Haley Barbour, a Republican, was governor of Mississippi from 2004 to 2012.

The furor over the pardons I recently granted as governor of Mississippi initially focused on numbers. I would like to set the record straight.

People thought — incorrectly — that I had let 215 prisoners out of jail because the secretary of state reported that many people received clemency.

In fact, 189 of those people were not released from prison. In most cases, they had already been out for many years. These folks are no more a threat to society now than they were the week before I gave them clemency.

I believe in the governor’s power to grant clemency, but I granted fewer than 10 pardons or reprieves in my first term as governor. After Hurricane Katrina hit in 2005, my staff just didn’t have time to deal with the issue, so at the end of my first term I pardoned only the inmates who had worked successfully at the governor’s mansion that term.

This was not a new thing. For decades, Mississippi governors have granted clemency to the inmates who work at the mansion. I followed that tradition four years ago and did so again at the end of my second term. No one should have been surprised.

Despite all the publicity this month, few seem to notice the limited scope of my recent actions. I authorized the release of 26 prisoners from custody. As of last week, there were 21,342 inmates in the state corrections system and 60,517 people under Mississippi Department of Corrections supervision. I released 12 one-hundredths of 1 percent (0.0012) of our state’s inmates. About 95 percent of the clemencies I approved were recommended by our state parole board, and I accepted the parole board’s recommendations about 95 percent of the time.

When people realized that only 26 prisoners were being released — and that half of those 26 were given suspended sentences for medical reasons — the political attacks on my pardons shifted. The story became that many of the 13 non-medical releases were murderers. Of those 13, only 10 were pardoned; the other three were put under house arrest or a revocable, indefinite suspension.

All this public noise, then, boils down to 10 inmates — in particular, the five who worked at the governor’s mansion during my second term.

Historically, most of the inmates sent to the mansion, known in Mississippi as trusties, have been murderers, convicted of crimes of passion. Experts agree that these inmates are the least likely to commit another crime and the most likely to serve out their sentences well. My experience has been that this view is correct. About a third of the inmates sent to the mansion were returned to prison because of rules violations or infractions, but most worked there successfully during my terms. All but one of these mansion trusties had been convicted of murder.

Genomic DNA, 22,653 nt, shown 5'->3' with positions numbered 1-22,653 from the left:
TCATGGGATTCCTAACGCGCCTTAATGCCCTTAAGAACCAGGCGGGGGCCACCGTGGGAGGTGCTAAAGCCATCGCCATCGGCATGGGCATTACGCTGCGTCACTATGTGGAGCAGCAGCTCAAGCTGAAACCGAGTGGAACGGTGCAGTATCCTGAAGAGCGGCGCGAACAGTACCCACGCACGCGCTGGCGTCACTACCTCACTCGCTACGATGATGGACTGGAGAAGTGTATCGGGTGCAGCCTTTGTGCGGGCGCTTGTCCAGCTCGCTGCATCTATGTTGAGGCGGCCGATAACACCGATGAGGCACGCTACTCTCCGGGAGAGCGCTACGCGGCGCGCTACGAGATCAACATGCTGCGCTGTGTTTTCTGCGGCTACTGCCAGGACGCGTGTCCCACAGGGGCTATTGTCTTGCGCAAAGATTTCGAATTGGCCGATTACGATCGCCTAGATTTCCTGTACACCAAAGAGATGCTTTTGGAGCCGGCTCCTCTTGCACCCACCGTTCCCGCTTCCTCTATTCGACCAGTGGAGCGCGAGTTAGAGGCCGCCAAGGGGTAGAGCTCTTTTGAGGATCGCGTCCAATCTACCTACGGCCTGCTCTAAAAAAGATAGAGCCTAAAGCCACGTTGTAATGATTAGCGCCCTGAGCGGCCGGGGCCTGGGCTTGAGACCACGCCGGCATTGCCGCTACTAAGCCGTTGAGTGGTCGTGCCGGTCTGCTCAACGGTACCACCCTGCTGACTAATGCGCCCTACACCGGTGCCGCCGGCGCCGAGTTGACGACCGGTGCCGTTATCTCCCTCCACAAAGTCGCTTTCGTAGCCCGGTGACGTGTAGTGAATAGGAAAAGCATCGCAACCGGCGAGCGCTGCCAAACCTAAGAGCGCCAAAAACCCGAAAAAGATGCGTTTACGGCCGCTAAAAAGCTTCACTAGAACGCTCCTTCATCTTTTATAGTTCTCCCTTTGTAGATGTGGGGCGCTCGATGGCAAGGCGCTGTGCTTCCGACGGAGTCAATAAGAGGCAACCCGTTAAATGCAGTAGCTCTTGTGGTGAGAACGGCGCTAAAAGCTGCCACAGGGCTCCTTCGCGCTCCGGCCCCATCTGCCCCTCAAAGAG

The criteria the Corrections Department uses to select the prisoners who work at the mansion narrows the pool to those convicted of terrible crimes, almost always crimes of passion.

These crimes must be punished, but these offenders are not hard-core, cold-blooded criminals. In fact, to work at the mansion, an inmate must be classified as minimum-security by the Department of Corrections.

I always intended to follow the tradition of gubernatorial clemency for the mansion inmates. When I did so at the end of my first term, I was criticized for pardoning murderers. I never made any secret of the fact that I would again pardon those who successfully completed work during my second term.

The mansion inmates I fully released are not threats to society. They have paid the price for their crimes, having served an average of 20 years’ imprisonment.

In Mississippi, the constitutional power of pardon is based on our Christian belief in repentance, forgiveness and redemption — a second chance for those who are rehabilitated and who redeem themselves. Other great religions have similar tenets; so does the U.S. Constitution.

Mississippi spends about $350 million a year on our corrections system, much of it aimed at rehabilitating those who went wrong. Regrettably there are bad actors who will never be rehabilitated, but many who go to prison can be helped. Our state recidivism rate is just above 30 percent, far below the national average.

For some who are rehabilitated and redeem themselves, the governor is the only person who can give them a second chance. I am very comfortable giving such people that opportunity.